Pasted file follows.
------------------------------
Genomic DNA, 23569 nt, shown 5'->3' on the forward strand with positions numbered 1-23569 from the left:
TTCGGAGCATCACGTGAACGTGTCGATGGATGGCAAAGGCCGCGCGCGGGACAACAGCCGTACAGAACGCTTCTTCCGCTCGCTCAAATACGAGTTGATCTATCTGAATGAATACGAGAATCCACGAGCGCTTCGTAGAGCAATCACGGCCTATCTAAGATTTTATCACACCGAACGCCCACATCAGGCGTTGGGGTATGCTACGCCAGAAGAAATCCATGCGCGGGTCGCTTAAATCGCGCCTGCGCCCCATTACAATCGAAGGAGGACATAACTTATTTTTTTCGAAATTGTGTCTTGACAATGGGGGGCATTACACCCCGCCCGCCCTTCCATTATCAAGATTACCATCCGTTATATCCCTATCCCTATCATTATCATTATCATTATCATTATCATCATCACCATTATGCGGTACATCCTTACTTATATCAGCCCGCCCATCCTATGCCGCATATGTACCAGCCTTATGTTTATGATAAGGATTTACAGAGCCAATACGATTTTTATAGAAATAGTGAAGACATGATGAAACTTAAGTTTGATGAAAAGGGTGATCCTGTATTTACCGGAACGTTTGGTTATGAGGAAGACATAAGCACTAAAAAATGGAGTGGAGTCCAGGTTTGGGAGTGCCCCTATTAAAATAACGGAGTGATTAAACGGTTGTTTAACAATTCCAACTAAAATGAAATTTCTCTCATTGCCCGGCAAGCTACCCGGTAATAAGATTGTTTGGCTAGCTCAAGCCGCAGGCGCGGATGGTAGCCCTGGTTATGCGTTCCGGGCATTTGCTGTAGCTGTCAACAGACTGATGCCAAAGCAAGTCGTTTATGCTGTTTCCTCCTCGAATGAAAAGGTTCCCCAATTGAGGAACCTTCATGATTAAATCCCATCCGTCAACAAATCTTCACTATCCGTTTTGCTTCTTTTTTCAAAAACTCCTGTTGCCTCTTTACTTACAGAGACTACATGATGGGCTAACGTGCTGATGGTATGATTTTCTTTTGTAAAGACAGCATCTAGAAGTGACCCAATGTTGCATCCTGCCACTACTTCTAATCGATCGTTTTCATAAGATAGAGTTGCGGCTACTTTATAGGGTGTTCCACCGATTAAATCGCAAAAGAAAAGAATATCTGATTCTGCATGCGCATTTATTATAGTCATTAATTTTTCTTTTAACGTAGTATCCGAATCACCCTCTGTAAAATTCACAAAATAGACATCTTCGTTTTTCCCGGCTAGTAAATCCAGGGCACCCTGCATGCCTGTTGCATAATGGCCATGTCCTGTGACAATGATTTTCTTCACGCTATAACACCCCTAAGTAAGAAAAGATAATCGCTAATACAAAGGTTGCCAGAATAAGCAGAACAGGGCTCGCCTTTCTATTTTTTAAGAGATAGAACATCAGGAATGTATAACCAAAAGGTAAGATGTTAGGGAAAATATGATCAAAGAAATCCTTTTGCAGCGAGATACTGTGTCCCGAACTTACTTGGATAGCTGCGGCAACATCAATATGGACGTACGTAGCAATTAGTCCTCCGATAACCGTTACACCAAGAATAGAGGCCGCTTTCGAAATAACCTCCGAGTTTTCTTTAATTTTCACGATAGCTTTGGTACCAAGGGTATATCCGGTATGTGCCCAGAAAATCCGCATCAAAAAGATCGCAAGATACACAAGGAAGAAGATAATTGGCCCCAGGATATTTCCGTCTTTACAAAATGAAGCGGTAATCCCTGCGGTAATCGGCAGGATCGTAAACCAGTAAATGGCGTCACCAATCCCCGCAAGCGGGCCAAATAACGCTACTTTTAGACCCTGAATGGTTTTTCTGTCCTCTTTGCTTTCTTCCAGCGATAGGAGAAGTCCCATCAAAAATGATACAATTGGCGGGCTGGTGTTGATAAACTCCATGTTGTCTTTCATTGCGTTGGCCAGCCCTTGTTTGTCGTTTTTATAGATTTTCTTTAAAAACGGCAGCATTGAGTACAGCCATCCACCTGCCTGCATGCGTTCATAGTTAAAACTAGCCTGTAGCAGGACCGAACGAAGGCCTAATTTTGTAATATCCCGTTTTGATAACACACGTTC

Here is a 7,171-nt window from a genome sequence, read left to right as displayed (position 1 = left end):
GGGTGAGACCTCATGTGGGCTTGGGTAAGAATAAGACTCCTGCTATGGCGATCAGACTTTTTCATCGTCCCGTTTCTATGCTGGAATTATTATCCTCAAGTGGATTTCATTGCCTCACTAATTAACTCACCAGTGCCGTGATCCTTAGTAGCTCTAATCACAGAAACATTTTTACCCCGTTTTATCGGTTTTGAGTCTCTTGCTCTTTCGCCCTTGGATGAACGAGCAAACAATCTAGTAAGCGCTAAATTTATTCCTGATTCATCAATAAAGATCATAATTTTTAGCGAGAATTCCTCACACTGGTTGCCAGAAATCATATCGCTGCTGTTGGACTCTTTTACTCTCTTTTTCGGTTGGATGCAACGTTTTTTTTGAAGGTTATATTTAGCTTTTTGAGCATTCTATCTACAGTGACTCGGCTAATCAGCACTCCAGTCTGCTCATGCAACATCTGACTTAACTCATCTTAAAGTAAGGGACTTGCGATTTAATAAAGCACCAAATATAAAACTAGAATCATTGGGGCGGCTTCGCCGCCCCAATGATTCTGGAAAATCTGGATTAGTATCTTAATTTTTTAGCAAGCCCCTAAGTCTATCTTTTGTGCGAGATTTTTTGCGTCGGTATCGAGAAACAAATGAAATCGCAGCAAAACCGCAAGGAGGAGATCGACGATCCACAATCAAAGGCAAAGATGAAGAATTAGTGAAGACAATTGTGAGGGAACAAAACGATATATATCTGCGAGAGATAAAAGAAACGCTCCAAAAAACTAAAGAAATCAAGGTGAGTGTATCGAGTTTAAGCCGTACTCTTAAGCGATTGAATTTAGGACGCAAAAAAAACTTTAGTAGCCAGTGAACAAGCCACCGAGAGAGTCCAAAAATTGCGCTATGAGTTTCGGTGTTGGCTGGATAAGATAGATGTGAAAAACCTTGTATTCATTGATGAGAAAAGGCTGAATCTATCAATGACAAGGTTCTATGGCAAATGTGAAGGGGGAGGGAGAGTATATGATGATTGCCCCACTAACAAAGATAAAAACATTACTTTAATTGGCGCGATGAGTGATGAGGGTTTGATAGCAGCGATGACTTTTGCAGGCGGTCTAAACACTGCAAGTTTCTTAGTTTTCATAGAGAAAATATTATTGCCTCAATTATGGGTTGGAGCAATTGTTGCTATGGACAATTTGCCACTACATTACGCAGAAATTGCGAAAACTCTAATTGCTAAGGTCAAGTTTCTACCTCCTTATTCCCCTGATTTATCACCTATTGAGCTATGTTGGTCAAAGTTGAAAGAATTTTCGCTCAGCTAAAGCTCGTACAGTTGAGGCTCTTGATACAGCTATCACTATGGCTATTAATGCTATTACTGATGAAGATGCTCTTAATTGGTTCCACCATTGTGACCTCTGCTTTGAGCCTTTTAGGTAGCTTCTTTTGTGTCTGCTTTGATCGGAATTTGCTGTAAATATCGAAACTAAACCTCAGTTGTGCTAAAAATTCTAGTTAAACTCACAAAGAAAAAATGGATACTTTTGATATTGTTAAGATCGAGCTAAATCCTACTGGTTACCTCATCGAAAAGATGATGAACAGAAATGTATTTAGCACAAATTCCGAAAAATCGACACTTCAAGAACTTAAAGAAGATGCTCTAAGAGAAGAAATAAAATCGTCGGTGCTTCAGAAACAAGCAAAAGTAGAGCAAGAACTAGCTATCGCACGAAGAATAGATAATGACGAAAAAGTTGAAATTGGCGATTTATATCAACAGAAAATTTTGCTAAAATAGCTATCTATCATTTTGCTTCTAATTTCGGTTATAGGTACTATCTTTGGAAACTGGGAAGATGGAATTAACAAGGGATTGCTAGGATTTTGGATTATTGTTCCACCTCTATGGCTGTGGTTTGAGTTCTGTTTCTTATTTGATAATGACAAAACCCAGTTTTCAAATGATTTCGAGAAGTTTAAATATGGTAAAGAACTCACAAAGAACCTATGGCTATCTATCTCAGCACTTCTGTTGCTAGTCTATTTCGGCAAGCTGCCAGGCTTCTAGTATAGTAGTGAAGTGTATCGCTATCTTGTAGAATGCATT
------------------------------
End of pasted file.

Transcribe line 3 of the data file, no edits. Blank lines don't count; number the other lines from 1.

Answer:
Here is a 7,171-nt window from a genome sequence, read left to right as displayed (position 1 = left end):